We should offer here the public service announcement that Illumina also went public during a wild technology-focused bull market in 2000, not so different from our current one in its enthusiasm for pre-commercial technology stocks, and once that market crashed it took ILMN five or six years to get back to where it traded in 2000. It did go up 2,000% or so over those 20 years, but even after that collapse in 2000 there were a few more 40-80% “pullbacks” in the share price, it sure wasn’t a straight line.
Here’s the CEO quote from Seer’s press release:
“Since January, we have brought on two new collaboration customers, signed three commercial agreements, and entered the second phase of our commercialization plan. We, along with our partners and collaborators, have presented exciting data generated from our platform at four different scientific conferences so far this year. The emerging data using the Proteograph Product Suite is giving glimpses of the vast undiscovered proteomic information that only unbiased, deep studies can begin to unlock. Seer is uniquely positioned to transform access to the proteome, empower our customers to make novel discoveries, and enable them to have a profound impact on science and medicine.”
And he tried to outline where they stand in their fourth quarter conference call last night:
“Our Proteograph Product Suite can sit upstream to any mass spec, addressing a long-standing unmet need for efficient deep unbiased proteomics at scale. Similar to the way next-generation sequencing brought about a sea change in our approach to genomics, transcriptomics and biology, we believe Seer’s technology has the potential to effect a similar, if not a more, profound change. As we have previously shared with you, we began commercialization of a Proteograph Product Suite in late 2020. Our commercialization strategy comprises three stages, starting with a collaboration phase, followed by limited release and culminating with broad release.”
What is the actual product? Here’s how they describe it on their website:
“The Proteograph™ suite of products includes optimized reagents and consumables, automation, and software. Its protocols integrate seamlessly with nearly all existing mass spectrometers. Our product suite is designed to enable you to complete a proteomics study with an unprecedented combination of speed, efficiency, and data output.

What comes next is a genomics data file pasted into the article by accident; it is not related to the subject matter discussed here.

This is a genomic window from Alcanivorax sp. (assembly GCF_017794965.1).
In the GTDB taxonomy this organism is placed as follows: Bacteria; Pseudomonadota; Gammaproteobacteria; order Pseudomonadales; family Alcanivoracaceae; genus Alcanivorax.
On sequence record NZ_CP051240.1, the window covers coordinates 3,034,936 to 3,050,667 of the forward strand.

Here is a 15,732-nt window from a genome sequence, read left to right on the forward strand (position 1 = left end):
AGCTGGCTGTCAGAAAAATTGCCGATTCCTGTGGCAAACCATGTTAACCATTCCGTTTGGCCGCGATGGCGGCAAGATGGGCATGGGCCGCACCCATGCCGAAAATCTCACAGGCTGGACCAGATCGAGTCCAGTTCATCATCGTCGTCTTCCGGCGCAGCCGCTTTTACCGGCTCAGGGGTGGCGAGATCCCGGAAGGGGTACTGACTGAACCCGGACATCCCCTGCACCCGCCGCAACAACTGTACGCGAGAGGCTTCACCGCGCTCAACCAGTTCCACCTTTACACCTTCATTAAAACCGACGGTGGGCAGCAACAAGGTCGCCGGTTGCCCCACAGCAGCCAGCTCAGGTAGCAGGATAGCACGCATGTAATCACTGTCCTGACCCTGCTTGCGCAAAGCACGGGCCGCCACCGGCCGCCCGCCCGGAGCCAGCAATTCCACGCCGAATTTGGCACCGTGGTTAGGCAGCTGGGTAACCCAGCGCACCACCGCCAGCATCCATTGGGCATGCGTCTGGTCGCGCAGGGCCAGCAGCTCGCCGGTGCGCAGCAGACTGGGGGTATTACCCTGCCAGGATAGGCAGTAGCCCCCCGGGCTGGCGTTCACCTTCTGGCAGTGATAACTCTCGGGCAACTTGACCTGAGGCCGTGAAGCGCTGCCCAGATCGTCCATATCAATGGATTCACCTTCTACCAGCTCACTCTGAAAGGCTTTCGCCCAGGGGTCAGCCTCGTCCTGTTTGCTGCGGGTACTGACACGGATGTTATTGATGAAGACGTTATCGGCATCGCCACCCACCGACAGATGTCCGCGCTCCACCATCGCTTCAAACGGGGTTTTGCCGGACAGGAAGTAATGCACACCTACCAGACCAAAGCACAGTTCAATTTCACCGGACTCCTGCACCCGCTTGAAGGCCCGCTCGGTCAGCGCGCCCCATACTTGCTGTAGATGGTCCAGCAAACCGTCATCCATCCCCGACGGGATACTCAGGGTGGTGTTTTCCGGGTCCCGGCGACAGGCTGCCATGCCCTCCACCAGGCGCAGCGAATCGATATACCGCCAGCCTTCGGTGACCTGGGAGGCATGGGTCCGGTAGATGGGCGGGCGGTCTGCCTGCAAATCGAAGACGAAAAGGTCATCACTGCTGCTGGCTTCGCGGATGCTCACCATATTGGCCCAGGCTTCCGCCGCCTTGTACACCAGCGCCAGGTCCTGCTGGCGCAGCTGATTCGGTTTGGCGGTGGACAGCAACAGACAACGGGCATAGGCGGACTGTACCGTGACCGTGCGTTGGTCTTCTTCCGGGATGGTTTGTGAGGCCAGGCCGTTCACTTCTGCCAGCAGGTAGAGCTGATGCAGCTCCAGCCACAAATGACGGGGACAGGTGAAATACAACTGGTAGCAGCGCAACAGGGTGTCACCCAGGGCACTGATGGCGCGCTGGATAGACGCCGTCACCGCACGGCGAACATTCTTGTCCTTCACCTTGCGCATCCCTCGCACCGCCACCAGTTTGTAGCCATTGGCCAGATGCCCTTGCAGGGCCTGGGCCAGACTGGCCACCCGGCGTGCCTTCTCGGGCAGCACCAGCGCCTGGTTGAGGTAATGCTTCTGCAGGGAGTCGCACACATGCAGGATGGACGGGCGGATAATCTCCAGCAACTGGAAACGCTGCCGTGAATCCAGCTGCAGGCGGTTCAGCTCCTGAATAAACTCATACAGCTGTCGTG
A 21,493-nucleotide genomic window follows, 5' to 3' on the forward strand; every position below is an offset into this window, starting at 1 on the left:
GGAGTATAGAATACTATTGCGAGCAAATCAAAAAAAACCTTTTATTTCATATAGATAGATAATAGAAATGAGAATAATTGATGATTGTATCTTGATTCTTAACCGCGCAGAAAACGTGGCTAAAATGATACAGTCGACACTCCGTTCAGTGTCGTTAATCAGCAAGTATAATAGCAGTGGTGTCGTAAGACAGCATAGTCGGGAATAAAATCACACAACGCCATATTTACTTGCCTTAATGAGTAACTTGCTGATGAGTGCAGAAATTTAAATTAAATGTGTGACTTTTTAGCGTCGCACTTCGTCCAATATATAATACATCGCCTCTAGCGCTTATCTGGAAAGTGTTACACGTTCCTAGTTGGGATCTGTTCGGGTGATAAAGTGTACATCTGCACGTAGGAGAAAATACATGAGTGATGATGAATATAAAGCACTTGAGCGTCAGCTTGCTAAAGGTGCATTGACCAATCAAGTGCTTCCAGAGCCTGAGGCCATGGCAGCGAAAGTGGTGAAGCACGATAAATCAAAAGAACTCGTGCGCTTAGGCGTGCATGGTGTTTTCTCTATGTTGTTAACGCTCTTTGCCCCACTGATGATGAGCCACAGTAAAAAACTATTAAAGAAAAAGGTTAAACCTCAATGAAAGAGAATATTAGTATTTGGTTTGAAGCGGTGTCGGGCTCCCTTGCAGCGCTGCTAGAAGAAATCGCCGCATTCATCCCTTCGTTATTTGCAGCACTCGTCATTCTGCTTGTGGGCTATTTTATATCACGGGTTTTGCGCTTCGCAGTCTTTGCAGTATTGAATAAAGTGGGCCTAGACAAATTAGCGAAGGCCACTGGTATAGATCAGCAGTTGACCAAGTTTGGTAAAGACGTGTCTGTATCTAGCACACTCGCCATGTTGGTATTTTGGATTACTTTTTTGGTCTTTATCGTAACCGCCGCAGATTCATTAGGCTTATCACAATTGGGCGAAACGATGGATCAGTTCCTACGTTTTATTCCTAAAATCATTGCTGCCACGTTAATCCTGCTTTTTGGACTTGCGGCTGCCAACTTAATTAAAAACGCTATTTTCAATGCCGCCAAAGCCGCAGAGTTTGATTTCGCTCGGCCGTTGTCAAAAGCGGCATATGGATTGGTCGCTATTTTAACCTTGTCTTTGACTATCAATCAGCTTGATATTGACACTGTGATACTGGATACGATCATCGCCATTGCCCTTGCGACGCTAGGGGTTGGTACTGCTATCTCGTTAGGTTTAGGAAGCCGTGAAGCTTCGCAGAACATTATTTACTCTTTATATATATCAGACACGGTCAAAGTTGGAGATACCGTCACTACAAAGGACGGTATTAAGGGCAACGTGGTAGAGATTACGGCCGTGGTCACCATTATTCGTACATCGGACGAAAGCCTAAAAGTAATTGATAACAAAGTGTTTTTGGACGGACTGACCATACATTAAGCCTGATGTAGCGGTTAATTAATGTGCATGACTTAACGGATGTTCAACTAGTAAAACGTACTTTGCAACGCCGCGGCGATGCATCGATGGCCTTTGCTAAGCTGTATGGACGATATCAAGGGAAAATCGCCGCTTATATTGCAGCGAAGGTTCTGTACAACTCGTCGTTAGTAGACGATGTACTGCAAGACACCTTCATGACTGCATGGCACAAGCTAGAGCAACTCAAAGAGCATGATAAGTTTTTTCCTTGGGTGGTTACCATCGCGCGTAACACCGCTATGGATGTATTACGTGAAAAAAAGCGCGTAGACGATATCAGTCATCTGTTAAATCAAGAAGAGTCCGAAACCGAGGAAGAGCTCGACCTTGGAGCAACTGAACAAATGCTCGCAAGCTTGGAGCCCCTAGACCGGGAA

“The Proteograph workflow is optimized for multiple samples in a single run and includes quality controls to ensure robust measurements. With it, you’ll accurately survey thousands of proteins with precision—and without sacrificing nuance—in hours. The Proteograph solution delivers the quantitation, accuracy, precision, and reproducibility you need to tackle proteome studies of varying sizes with confidence.”
So that seems to be the differentiating factor for Seer, that they have developed a nonoparticle product that can be used to develop a protein sample, and then the testing can be done in any mass spectrometer (instead of needing an expensive and specialized machine, like an Illumina gene sequencer for DNA analysis). Sounds quite brilliant to me, but, then again, I had never heard of proteomics before this morning, and I really have no concept of the competitive positioning among these early providers of protein analysis technology.
How does Quanterix compare? Here’s what their website says:
“Quanterix is a company that is digitizing biomarker analysis with the goal of advancing the science of precision health. Our digital health solution, Simoa, has the potential to change the way in which healthcare is provided today by giving researchers the ability to closely examine the continuum from health to disease. Quanterix’ technology is designed to enable much earlier disease detection, better prognoses and enhanced treatment methods to improve the quality of life and longevity of the population for generations to come. Our technology is currently being used for research applications across several therapeutic areas, including neurology, oncology, cardiology, inflammation and infectious disease.”
Quanterix is certainly ahead of Seer on the commercialization front — they’re very early stage, too, but they have several instruments and assay kits available for sale (that Simoa stands for “Single Molecule Array”, which they pitch as very like liquid biopsy technologies we’ve seen in the past, for testing and research) and do contract research with their accelerator partners. They actually have some revenue, analysts expect revenue growth in the 30% neighborhood in future years, and they’re not going to be profitable anytime soon but they should have enough cash to get through at least a couple more years of advancing the science and building their product installed base and getting more researchers and partners involved.